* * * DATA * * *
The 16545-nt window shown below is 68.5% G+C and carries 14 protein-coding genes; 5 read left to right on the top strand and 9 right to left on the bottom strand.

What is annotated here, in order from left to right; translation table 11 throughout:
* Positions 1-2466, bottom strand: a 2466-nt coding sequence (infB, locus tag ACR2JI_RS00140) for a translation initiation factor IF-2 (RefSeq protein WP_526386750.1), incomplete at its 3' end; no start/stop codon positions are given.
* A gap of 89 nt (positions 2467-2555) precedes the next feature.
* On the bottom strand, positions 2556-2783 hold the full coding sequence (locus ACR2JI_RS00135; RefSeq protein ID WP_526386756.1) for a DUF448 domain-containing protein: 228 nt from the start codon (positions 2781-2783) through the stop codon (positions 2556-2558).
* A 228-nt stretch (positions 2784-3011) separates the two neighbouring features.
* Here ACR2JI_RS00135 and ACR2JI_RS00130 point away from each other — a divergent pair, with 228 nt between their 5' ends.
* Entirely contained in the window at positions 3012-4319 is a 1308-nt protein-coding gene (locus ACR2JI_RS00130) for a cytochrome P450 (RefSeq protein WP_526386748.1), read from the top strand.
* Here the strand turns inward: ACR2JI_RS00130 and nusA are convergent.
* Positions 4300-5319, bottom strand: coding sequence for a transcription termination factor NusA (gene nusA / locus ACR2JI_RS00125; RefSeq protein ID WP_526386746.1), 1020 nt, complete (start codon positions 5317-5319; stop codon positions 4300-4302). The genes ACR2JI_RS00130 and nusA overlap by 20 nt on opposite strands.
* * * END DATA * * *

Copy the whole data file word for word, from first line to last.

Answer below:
The 16545-nt window shown below is 68.5% G+C and carries 14 protein-coding genes; 5 read left to right on the top strand and 9 right to left on the bottom strand.

What is annotated here, in order from left to right; translation table 11 throughout:
* Positions 1-2466, bottom strand: a 2466-nt coding sequence (infB, locus tag ACR2JI_RS00140) for a translation initiation factor IF-2 (RefSeq protein WP_526386750.1), incomplete at its 3' end; no start/stop codon positions are given.
* A gap of 89 nt (positions 2467-2555) precedes the next feature.
* On the bottom strand, positions 2556-2783 hold the full coding sequence (locus ACR2JI_RS00135; RefSeq protein ID WP_526386756.1) for a DUF448 domain-containing protein: 228 nt from the start codon (positions 2781-2783) through the stop codon (positions 2556-2558).
* A 228-nt stretch (positions 2784-3011) separates the two neighbouring features.
* Here ACR2JI_RS00135 and ACR2JI_RS00130 point away from each other — a divergent pair, with 228 nt between their 5' ends.
* Entirely contained in the window at positions 3012-4319 is a 1308-nt protein-coding gene (locus ACR2JI_RS00130) for a cytochrome P450 (RefSeq protein WP_526386748.1), read from the top strand.
* Here the strand turns inward: ACR2JI_RS00130 and nusA are convergent.
* Positions 4300-5319, bottom strand: coding sequence for a transcription termination factor NusA (gene nusA / locus ACR2JI_RS00125; RefSeq protein ID WP_526386746.1), 1020 nt, complete (start codon positions 5317-5319; stop codon positions 4300-4302). The genes ACR2JI_RS00130 and nusA overlap by 20 nt on opposite strands.